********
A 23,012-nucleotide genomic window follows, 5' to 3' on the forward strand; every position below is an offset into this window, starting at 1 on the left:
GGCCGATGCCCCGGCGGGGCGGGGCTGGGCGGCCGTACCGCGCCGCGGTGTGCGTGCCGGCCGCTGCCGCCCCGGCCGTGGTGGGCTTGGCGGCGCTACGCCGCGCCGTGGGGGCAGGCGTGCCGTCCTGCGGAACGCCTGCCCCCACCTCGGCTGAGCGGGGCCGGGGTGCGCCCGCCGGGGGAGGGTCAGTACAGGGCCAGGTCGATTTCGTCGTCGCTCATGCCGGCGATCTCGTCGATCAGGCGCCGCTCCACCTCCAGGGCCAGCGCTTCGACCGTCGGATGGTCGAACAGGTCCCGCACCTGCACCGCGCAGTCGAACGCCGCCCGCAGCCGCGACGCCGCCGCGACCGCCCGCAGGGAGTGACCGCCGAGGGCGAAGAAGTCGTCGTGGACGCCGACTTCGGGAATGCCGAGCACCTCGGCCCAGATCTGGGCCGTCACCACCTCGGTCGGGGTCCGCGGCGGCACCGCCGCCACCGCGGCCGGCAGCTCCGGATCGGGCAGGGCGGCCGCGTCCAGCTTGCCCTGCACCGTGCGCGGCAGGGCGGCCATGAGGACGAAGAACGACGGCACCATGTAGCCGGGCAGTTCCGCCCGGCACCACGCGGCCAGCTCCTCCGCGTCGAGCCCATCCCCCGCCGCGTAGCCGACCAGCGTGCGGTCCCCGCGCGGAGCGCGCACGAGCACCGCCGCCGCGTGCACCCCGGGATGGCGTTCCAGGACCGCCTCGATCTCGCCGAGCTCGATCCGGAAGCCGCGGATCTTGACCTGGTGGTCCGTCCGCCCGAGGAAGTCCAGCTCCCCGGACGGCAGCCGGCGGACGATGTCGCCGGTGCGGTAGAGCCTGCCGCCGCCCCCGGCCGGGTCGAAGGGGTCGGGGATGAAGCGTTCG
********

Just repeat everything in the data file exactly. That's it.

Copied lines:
A 23,012-nucleotide genomic window follows, 5' to 3' on the forward strand; every position below is an offset into this window, starting at 1 on the left:
GGCCGATGCCCCGGCGGGGCGGGGCTGGGCGGCCGTACCGCGCCGCGGTGTGCGTGCCGGCCGCTGCCGCCCCGGCCGTGGTGGGCTTGGCGGCGCTACGCCGCGCCGTGGGGGCAGGCGTGCCGTCCTGCGGAACGCCTGCCCCCACCTCGGCTGAGCGGGGCCGGGGTGCGCCCGCCGGGGGAGGGTCAGTACAGGGCCAGGTCGATTTCGTCGTCGCTCATGCCGGCGATCTCGTCGATCAGGCGCCGCTCCACCTCCAGGGCCAGCGCTTCGACCGTCGGATGGTCGAACAGGTCCCGCACCTGCACCGCGCAGTCGAACGCCGCCCGCAGCCGCGACGCCGCCGCGACCGCCCGCAGGGAGTGACCGCCGAGGGCGAAGAAGTCGTCGTGGACGCCGACTTCGGGAATGCCGAGCACCTCGGCCCAGATCTGGGCCGTCACCACCTCGGTCGGGGTCCGCGGCGGCACCGCCGCCACCGCGGCCGGCAGCTCCGGATCGGGCAGGGCGGCCGCGTCCAGCTTGCCCTGCACCGTGCGCGGCAGGGCGGCCATGAGGACGAAGAACGACGGCACCATGTAGCCGGGCAGTTCCGCCCGGCACCACGCGGCCAGCTCCTCCGCGTCGAGCCCATCCCCCGCCGCGTAGCCGACCAGCGTGCGGTCCCCGCGCGGAGCGCGCACGAGCACCGCCGCCGCGTGCACCCCGGGATGGCGTTCCAGGACCGCCTCGATCTCGCCGAGCTCGATCCGGAAGCCGCGGATCTTGACCTGGTGGTCCGTCCGCCCGAGGAAGTCCAGCTCCCCGGACGGCAGCCGGCGGACGATGTCGCCGGTGCGGTAGAGCCTGCCGCCGCCCCCGGCCGGGTCGAAGGGGTCGGGGATGAAGCGTTCG